Friday, 5 February 2021

Lifesaver

 

By Dianne Bown-Wilson

Bittersweet Symphony (A gin and Aperol cocktail)

 

 

Rose awoke with a sense of confusion. Her ears heard drumming rain, but when she opened her eyes, bright sunlight streamed through a gap in the curtains. As it was their first morning in the holiday cottage, she'd yet to come to terms with the rhythms of the old place or the tricksy Cornish weather. Odd, nevertheless.

As she swung her legs over the side of the bed, the rain abruptly stopped. Of course! She'd assumed Matt was still asleep beside her, but now she saw the space was empty. It was  the shower she'd heard.

According to her phone, it was only just after eight - why was he up so early? Yesterday, driving down, they'd spoken greedily about a lie-in today. Coffee in bed, snuggling; the restorative stuff that makes time-off special. That was what they'd come here for, what they'd promised themselves for weeks when work commitments had only allowed them snatched moments together, even at weekends. 

Fully awake now, the previous evening's events flooded her brain like foul water, and inwardly she swore. Their plans for a week of autumn downtime may have been swept down the drain.

Minutes later, proving her right, he appeared in the doorway, hair still wet but fully-clothed.

'You're up.'

'Yes.' Without so much as a glance her way, he strode over to the wardrobe and yanked open the door.

'It's very early…'

'Mmm. I've decided to go back.'

It was the news she'd dreaded. 'Why?'

'I'm surprised you have to ask. I thought our conversation last night was pretty conclusive.'

'I suppose so. Do you want me to come with you?'

'That's up to you.' 

She continued to perch on the edge of the bed, watching him throw his belongings into his bag.  Surely he wouldn't leave without some acknowledgement? A peck on the cheek, at least?

No. 

 He didn't even ask if she wanted to go with him. Or how, eventually, she'd get home.

 

 

Rose let her mind travel back, a journey as painful as crawling over broken glass.

They'd fought.

It had started innocuously.  Following hours of challenging driving, only partly mitigated by a quick walk on the beach, calm conversation spiralled into peevish complaint and silly allegations.  As he worked his way through a couple of beers, she, abstaining, became irritated then judgemental as he segued to a bottle of wine. Then another.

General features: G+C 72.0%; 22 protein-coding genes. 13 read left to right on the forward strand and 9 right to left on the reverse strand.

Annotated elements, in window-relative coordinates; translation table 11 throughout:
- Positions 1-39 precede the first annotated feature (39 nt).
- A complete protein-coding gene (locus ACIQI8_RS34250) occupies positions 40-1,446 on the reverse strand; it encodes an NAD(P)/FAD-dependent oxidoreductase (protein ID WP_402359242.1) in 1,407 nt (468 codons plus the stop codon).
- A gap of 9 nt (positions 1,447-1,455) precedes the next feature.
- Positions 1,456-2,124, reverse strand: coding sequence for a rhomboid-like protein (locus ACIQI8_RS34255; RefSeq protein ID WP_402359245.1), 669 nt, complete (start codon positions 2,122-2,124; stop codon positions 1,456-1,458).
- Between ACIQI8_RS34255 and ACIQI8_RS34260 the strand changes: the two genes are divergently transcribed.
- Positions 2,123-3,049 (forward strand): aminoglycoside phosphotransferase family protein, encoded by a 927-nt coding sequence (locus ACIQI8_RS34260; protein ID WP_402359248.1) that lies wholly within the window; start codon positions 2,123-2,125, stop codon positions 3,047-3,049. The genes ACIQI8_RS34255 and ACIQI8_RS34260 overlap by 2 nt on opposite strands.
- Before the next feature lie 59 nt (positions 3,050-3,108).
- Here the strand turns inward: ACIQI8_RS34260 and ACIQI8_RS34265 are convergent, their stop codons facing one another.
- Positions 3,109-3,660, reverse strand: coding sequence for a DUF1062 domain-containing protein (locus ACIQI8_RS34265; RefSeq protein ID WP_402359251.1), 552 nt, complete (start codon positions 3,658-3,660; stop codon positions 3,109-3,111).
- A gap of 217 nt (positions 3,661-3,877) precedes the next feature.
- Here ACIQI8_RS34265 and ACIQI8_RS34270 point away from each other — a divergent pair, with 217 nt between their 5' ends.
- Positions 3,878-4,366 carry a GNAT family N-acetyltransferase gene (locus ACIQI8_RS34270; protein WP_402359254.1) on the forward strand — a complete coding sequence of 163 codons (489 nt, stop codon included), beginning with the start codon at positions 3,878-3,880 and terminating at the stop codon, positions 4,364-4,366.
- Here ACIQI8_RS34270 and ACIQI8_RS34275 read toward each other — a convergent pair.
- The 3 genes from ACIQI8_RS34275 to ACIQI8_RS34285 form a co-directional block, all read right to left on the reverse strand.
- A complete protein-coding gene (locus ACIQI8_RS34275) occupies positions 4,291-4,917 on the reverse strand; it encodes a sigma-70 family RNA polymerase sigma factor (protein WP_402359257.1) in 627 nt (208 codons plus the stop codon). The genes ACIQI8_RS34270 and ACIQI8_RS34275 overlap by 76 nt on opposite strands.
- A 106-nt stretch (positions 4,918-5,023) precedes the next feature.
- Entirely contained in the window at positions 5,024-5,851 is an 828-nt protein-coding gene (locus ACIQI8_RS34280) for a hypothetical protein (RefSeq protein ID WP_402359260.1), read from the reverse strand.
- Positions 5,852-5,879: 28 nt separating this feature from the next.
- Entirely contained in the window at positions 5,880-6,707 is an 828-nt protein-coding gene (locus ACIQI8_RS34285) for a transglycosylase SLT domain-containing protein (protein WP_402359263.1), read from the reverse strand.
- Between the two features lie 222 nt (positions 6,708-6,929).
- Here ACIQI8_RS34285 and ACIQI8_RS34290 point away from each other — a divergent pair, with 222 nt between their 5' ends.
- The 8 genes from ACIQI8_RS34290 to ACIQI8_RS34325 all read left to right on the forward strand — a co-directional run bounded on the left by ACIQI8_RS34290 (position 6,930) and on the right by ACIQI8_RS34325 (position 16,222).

At first, their jibes were tongue-in-cheek, snarky, rescindable, but then…  His words had stung, her accusations were merciless, their retorts were intended to wound. Things were said on both sides that were uncalled for, over the top. Unforgivable, she thought, even as they spoke them. Trouble was it didn't stop her, and he retaliated with equal brutality.

She'd never intended it to come to this.

Even as it happened she'd recognised the inevitability: two people pitched together in a perfect storm of stress and exhaustion. Both fatigued from months of work, they faced one of the most significant decisions anyone could make with neither of them knowing what they wanted or what was right.

How could it not have happened?

She supposed, out of the two of them, that she'd been victorious, although she felt no triumph. And at what cost? 

Her final words as she stormed off to bed:  My body, my choice. Nothing to do with you.

Clearly, he'd taken her at her word.

 

 

By the time she heard the door close downstairs- at least he didn't slam it -  the weather had turned. Deep slate clouds had banished the sun while a stout breeze wheezed its way up from the bay marking its presence by ruffling grasses and shaking stunted trees. Unsurprisingly, considering the time of year, the beach far below was deserted apart from one person, age and gender indistinguishable, near the water's edge.

Rose wondered where they’d come from; there were no other dwellings nearby.

Quickly, she pulled on jeans and a sweatshirt, not even pausing to brush her hair. She wasn't going to cry; there was simply no point. The wind sighed in agreement, rattling the windows to show her what mattered around here.

As she opened the door, boots laced, coat on, the first raindrops fell, and she was glad of them, happy-ever-after bright sunshine would have finished her off. A brisk walk, challenging her body to beat the weather, was what she needed now and she gulped down the cold air greedily hoping it might be enough to banish her nausea and the vast, pounding pain of his departure. They'd only been together a year, but at thirty-four she'd dared to hope he might be The One. Now she was alone again.